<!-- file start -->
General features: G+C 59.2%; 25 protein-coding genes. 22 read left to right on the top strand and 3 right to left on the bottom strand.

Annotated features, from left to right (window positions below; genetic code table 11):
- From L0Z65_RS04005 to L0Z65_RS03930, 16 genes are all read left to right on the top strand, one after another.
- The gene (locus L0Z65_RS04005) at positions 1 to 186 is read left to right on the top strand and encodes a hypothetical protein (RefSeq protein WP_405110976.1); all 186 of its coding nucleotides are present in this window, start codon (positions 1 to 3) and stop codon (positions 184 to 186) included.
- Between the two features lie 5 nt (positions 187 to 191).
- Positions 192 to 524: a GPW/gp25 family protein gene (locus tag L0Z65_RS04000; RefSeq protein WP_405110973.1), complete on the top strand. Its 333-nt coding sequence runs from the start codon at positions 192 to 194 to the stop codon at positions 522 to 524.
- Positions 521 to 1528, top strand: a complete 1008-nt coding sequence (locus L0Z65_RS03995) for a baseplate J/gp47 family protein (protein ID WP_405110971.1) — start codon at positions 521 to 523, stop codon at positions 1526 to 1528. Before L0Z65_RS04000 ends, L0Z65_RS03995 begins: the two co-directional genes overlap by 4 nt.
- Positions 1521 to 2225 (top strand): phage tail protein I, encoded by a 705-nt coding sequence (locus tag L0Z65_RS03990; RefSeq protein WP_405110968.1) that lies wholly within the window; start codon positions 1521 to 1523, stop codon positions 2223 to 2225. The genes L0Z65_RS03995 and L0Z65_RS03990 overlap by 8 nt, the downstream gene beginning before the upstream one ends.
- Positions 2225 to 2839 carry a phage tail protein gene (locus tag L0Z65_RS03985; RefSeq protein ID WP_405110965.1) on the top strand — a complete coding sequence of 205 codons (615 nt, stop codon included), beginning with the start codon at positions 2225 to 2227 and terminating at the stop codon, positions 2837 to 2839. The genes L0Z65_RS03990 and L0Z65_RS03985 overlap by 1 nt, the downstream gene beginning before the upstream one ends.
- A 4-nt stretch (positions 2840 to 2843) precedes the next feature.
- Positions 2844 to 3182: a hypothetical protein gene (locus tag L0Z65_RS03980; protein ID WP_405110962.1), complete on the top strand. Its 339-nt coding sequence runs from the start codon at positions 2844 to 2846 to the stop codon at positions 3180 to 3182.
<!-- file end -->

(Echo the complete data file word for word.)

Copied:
General features: G+C 59.2%; 25 protein-coding genes. 22 read left to right on the top strand and 3 right to left on the bottom strand.

Annotated features, from left to right (window positions below; genetic code table 11):
- From L0Z65_RS04005 to L0Z65_RS03930, 16 genes are all read left to right on the top strand, one after another.
- The gene (locus L0Z65_RS04005) at positions 1 to 186 is read left to right on the top strand and encodes a hypothetical protein (RefSeq protein WP_405110976.1); all 186 of its coding nucleotides are present in this window, start codon (positions 1 to 3) and stop codon (positions 184 to 186) included.
- Between the two features lie 5 nt (positions 187 to 191).
- Positions 192 to 524: a GPW/gp25 family protein gene (locus tag L0Z65_RS04000; RefSeq protein WP_405110973.1), complete on the top strand. Its 333-nt coding sequence runs from the start codon at positions 192 to 194 to the stop codon at positions 522 to 524.
- Positions 521 to 1528, top strand: a complete 1008-nt coding sequence (locus L0Z65_RS03995) for a baseplate J/gp47 family protein (protein ID WP_405110971.1) — start codon at positions 521 to 523, stop codon at positions 1526 to 1528. Before L0Z65_RS04000 ends, L0Z65_RS03995 begins: the two co-directional genes overlap by 4 nt.
- Positions 1521 to 2225 (top strand): phage tail protein I, encoded by a 705-nt coding sequence (locus tag L0Z65_RS03990; RefSeq protein WP_405110968.1) that lies wholly within the window; start codon positions 1521 to 1523, stop codon positions 2223 to 2225. The genes L0Z65_RS03995 and L0Z65_RS03990 overlap by 8 nt, the downstream gene beginning before the upstream one ends.
- Positions 2225 to 2839 carry a phage tail protein gene (locus tag L0Z65_RS03985; RefSeq protein ID WP_405110965.1) on the top strand — a complete coding sequence of 205 codons (615 nt, stop codon included), beginning with the start codon at positions 2225 to 2227 and terminating at the stop codon, positions 2837 to 2839. The genes L0Z65_RS03990 and L0Z65_RS03985 overlap by 1 nt, the downstream gene beginning before the upstream one ends.
- A 4-nt stretch (positions 2840 to 2843) precedes the next feature.
- Positions 2844 to 3182: a hypothetical protein gene (locus tag L0Z65_RS03980; protein ID WP_405110962.1), complete on the top strand. Its 339-nt coding sequence runs from the start codon at positions 2844 to 2846 to the stop codon at positions 3180 to 3182.